Researchers here are developing new, handheld, wireless radios fitted with a single processor chip that is embedded with algorithms for compressing as many as 5 simultaneous, stealthy conversations into the same time and frequency slot and then, on arrival, untangling them.
Equally importantly, while in transit messages and data packages are seemingly hopelessly mixed - to the point of sounding like static. The chance of intercepting even the digital gibberish is unlikely since foes or potential adversaries don’t have the receiver technology to sort through such high levels of interferences.
BAE Systems’ demonstration is part of the research for the Defense Advanced Research Projects Agency’s Interference Multiple Access (DIMA) communications program. In addition to massively increasing communications density, new BAE Systems algorithms can clear interference from allied communications or pluck enemy transmission and networks from the electronically polluted environment of a Baghdad battlefield, for example.
Researchers are rethinking something called the ‘interference avoidance’ paradigm. Roughly, when two or more messages or data packets using the same frequency collide, both are ‘killed’. A standard receiver can’t pull the two messages apart, so they are discarded and have to be retransmitted, thereby slowing transmission rates. Another way to avoid interference is to use frequency allocation, however that bans use of the assigned frequency by anyone else, even if there is very little traffic, and ‘creates a logistics nightmare,’ says Joshua Niedzwiedcki, manager of BAE System’s communications and signal exploitation R&D group.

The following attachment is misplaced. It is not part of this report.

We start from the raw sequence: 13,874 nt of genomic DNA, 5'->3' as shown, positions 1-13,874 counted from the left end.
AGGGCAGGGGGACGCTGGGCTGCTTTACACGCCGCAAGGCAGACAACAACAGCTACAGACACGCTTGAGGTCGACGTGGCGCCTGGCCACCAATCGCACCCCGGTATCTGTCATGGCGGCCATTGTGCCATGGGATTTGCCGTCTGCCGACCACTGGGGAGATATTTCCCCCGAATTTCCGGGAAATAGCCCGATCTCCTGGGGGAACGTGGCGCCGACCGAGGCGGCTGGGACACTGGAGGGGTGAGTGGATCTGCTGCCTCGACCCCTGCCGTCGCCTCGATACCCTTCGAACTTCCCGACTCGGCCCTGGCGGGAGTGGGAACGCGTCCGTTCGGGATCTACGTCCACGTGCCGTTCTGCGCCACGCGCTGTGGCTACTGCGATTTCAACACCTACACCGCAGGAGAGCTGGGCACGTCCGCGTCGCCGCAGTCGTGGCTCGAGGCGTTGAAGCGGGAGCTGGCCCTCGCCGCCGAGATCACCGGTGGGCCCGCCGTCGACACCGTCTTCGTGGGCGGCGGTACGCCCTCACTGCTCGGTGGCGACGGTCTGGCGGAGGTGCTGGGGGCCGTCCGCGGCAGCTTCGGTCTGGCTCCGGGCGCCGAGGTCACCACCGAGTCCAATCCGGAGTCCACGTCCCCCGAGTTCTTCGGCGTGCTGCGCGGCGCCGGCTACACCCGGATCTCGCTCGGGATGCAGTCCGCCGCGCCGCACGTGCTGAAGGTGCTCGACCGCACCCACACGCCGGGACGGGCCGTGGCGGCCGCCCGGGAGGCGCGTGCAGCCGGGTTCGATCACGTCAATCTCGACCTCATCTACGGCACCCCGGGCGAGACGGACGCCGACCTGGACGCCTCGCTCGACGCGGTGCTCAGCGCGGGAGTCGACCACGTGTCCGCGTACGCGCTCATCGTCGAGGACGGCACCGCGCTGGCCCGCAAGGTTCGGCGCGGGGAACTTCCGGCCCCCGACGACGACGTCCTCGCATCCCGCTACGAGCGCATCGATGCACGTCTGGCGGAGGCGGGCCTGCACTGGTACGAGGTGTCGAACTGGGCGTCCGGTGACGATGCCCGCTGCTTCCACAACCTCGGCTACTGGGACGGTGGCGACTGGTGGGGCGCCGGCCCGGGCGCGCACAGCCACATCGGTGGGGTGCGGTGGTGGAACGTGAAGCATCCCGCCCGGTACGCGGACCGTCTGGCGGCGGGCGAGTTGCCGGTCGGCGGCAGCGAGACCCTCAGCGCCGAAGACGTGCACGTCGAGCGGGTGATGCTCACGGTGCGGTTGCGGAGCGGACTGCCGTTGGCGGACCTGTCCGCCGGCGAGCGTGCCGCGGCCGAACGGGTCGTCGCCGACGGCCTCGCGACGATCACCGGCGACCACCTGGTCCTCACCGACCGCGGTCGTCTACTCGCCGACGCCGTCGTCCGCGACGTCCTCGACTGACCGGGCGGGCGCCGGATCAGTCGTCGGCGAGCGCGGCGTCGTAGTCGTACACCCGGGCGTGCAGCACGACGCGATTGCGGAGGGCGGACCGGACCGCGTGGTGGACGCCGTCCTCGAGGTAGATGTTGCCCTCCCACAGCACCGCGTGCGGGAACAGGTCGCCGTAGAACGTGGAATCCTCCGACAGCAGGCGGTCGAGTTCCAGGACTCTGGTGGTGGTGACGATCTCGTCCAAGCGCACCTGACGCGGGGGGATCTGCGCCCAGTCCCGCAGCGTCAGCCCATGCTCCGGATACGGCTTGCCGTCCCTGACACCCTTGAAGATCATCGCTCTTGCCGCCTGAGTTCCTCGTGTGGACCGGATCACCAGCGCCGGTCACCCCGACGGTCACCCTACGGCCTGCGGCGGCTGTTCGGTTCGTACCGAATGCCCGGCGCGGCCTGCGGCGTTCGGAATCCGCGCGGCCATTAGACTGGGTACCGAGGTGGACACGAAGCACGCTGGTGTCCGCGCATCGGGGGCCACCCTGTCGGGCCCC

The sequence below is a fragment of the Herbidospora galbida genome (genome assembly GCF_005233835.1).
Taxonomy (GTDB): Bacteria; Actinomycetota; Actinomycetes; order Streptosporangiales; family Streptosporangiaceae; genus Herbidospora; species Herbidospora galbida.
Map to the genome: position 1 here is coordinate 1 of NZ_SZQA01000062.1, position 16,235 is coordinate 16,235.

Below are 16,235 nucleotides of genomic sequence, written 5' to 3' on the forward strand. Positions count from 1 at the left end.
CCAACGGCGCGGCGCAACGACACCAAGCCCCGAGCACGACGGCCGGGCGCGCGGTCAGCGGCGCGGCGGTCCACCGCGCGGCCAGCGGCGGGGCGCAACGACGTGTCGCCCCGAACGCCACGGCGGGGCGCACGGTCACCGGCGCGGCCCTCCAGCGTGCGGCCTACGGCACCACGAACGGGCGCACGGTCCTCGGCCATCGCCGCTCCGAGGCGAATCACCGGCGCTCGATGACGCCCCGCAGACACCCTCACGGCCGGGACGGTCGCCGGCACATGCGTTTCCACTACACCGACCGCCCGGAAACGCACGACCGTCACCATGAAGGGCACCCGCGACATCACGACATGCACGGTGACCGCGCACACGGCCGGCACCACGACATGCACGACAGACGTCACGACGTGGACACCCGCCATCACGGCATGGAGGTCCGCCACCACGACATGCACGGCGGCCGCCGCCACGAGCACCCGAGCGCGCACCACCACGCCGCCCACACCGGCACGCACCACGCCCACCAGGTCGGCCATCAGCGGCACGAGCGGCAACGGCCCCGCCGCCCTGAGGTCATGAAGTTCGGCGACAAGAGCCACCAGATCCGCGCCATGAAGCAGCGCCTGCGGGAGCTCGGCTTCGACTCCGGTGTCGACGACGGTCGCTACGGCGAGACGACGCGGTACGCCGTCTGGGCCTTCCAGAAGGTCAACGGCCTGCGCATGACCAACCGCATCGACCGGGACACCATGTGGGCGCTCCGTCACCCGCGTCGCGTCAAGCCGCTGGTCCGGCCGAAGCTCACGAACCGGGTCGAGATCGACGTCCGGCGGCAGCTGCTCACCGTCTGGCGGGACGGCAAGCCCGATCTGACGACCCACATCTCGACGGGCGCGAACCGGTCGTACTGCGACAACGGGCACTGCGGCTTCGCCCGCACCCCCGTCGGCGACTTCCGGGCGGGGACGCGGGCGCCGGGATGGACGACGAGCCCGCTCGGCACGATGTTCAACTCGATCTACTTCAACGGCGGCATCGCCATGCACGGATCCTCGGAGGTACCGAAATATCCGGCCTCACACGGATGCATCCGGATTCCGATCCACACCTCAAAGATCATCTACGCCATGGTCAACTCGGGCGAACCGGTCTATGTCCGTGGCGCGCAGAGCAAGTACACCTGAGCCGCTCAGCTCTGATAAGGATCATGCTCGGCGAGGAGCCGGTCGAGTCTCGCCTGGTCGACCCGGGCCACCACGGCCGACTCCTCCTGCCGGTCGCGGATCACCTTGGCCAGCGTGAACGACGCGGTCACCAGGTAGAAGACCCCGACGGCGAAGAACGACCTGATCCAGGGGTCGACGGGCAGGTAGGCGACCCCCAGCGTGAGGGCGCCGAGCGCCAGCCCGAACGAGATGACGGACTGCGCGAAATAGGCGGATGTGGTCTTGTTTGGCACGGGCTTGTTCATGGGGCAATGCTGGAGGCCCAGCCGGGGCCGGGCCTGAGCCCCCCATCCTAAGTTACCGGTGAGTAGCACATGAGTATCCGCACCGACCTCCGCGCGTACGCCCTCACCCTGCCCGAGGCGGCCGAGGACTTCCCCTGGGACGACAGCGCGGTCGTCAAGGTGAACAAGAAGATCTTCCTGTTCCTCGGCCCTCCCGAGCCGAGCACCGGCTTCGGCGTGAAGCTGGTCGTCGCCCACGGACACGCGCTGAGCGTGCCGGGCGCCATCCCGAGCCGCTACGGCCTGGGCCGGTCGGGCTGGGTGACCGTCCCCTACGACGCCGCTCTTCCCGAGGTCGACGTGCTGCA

Those limits to frequency use create huge problems when operating with coalition forces because there isn’t enough bandwidth to go around. Often, much of the spectrum remains off limits to our allies because the U.S. has already taken it which leaves them using marginal channels with lots of interference. (AW&ST, Oct. 13, p.62)
Here's BAE's promotional video:
Communication specialists want to develop ‘small UAVs that broadcast streaming video of an area to everybody,’ Niedzwiedcki says. ‘The guy on the ground can get that picture in real time on his hand-held radio. He then knows what’s over the hill or around the corner. The biggest challenge to that scenario is that today UAVs can’t talk to each other because there’s not enough spectrum to hear one another because their signals interfere with each other. But with DIMA, we can probably triple the number of UAVs that can operate near each other in situational support missions.’
Researchers expect to reduce the radio to brick size using three Field Programmable Gate Array processor chips that will allow them to transmit up to 4-5 times the volume of voice, data and video in a 20 node network. Added processing capability will allow the identification of more advanced signals - by recognizing protocols, software and firmware - as well as the ability to pull apart signals in a higher interference environment.
They also are working to discover what’s necessary and what’s not, allowing them to take computing short cuts and use new techniques to increase performance and efficiency. Such advances in signal processing have allowed researchers to reduce the amount of ‘overhead’ or needless digital instruction in the protocol that is not voice traffic. ‘Protocol overhead’ as part of the total message has decreased to 20% from 50%. That is a key strategy for freeing room for more transmissions. Phase three is to conclude in June with demonstration of up to a 20-radio network. By the end of 2010, researchers expect to have completed design and implementation of a full-waveform protocol and hardware for a brick-size radio.